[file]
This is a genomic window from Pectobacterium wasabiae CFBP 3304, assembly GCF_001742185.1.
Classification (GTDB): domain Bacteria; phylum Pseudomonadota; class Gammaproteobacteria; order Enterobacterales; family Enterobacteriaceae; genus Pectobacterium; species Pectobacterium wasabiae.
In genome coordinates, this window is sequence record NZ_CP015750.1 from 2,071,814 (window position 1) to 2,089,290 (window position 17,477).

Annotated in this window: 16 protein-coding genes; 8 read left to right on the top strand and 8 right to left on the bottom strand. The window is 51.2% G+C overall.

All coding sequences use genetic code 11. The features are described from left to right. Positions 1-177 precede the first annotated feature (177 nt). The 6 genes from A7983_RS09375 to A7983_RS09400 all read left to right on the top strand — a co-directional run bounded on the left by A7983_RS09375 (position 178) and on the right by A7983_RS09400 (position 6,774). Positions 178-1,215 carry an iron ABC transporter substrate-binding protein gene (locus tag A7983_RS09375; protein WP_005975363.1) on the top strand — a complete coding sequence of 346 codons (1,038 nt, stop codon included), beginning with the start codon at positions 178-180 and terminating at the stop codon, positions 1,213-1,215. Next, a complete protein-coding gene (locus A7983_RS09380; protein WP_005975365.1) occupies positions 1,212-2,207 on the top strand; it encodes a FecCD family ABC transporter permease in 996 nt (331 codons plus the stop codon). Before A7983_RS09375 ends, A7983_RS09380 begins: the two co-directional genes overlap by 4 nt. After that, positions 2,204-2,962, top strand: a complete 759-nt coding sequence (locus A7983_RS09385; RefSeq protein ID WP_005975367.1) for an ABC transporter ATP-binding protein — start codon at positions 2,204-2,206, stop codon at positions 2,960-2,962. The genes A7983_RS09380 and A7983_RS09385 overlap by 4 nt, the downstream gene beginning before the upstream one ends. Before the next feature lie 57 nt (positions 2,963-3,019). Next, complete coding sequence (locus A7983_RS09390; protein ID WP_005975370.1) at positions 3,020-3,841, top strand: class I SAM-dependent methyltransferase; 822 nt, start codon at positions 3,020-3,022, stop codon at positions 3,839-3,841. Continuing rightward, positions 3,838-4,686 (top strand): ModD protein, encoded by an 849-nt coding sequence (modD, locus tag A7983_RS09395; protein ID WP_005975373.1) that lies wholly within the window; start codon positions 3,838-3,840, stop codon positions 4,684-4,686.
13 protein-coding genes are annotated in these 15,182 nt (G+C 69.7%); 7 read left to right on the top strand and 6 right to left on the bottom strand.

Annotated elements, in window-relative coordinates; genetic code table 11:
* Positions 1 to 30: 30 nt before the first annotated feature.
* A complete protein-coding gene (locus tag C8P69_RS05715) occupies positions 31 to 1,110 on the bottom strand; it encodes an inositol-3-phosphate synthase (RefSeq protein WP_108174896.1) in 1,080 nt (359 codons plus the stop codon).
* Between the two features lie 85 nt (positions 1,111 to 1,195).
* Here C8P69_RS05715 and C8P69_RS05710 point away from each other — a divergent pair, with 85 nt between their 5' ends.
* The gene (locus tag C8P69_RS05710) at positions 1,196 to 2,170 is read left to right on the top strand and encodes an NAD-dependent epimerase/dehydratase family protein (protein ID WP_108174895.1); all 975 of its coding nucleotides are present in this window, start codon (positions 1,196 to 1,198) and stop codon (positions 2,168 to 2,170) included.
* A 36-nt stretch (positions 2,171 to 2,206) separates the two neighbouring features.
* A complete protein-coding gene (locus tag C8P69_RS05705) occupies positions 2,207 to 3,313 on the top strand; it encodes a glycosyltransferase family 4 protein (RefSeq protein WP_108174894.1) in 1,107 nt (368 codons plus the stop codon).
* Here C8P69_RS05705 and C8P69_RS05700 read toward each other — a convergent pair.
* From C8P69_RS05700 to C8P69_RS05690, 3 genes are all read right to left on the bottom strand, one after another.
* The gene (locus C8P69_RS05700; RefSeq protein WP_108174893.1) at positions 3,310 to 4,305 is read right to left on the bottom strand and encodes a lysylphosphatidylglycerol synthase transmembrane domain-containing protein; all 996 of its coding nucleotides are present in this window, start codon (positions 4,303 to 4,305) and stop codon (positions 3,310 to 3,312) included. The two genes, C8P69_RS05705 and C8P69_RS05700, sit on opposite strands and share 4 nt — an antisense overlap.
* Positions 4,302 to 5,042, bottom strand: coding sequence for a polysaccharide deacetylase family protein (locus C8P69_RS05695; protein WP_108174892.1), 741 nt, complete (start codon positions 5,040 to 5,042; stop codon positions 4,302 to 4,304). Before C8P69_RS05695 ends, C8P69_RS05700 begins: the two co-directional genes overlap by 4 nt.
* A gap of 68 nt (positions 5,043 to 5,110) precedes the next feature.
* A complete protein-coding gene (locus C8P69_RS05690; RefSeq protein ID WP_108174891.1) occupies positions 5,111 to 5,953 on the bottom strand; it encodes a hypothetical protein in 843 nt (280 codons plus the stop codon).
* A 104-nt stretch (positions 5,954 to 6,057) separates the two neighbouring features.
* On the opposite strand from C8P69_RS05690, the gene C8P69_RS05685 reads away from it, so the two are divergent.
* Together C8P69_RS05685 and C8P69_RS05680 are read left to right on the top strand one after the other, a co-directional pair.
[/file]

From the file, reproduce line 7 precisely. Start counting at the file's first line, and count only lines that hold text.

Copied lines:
Annotated elements, in window-relative coordinates; genetic code table 11: